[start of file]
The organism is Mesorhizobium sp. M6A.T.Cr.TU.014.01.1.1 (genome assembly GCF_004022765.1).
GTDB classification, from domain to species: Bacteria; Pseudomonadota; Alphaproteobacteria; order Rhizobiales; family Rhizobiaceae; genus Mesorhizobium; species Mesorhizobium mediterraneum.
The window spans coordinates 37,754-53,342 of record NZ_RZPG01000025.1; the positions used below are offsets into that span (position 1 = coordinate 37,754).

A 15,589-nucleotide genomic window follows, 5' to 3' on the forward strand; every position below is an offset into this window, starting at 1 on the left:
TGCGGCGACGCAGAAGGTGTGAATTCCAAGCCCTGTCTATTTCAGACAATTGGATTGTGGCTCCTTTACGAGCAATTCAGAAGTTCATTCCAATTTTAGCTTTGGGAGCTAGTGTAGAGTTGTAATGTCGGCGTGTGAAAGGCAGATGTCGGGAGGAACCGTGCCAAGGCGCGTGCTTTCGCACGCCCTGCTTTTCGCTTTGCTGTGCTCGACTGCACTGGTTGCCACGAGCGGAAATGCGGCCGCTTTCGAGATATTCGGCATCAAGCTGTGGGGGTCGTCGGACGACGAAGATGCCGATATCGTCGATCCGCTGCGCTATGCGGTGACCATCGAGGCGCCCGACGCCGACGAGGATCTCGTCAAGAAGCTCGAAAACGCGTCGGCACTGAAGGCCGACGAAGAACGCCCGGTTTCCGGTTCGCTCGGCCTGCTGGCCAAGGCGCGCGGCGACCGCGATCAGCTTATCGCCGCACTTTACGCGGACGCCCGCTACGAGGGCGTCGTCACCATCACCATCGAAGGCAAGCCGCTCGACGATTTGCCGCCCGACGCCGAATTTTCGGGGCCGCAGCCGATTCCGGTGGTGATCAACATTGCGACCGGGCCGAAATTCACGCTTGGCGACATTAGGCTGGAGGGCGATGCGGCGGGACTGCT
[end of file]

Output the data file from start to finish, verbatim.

The organism is Mesorhizobium sp. M6A.T.Cr.TU.014.01.1.1 (genome assembly GCF_004022765.1).
GTDB classification, from domain to species: Bacteria; Pseudomonadota; Alphaproteobacteria; order Rhizobiales; family Rhizobiaceae; genus Mesorhizobium; species Mesorhizobium mediterraneum.
The window spans coordinates 37,754-53,342 of record NZ_RZPG01000025.1; the positions used below are offsets into that span (position 1 = coordinate 37,754).

A 15,589-nucleotide genomic window follows, 5' to 3' on the forward strand; every position below is an offset into this window, starting at 1 on the left:
TGCGGCGACGCAGAAGGTGTGAATTCCAAGCCCTGTCTATTTCAGACAATTGGATTGTGGCTCCTTTACGAGCAATTCAGAAGTTCATTCCAATTTTAGCTTTGGGAGCTAGTGTAGAGTTGTAATGTCGGCGTGTGAAAGGCAGATGTCGGGAGGAACCGTGCCAAGGCGCGTGCTTTCGCACGCCCTGCTTTTCGCTTTGCTGTGCTCGACTGCACTGGTTGCCACGAGCGGAAATGCGGCCGCTTTCGAGATATTCGGCATCAAGCTGTGGGGGTCGTCGGACGACGAAGATGCCGATATCGTCGATCCGCTGCGCTATGCGGTGACCATCGAGGCGCCCGACGCCGACGAGGATCTCGTCAAGAAGCTCGAAAACGCGTCGGCACTGAAGGCCGACGAAGAACGCCCGGTTTCCGGTTCGCTCGGCCTGCTGGCCAAGGCGCGCGGCGACCGCGATCAGCTTATCGCCGCACTTTACGCGGACGCCCGCTACGAGGGCGTCGTCACCATCACCATCGAAGGCAAGCCGCTCGACGATTTGCCGCCCGACGCCGAATTTTCGGGGCCGCAGCCGATTCCGGTGGTGATCAACATTGCGACCGGGCCGAAATTCACGCTTGGCGACATTAGGCTGGAGGGCGATGCGGCGGGACTGCT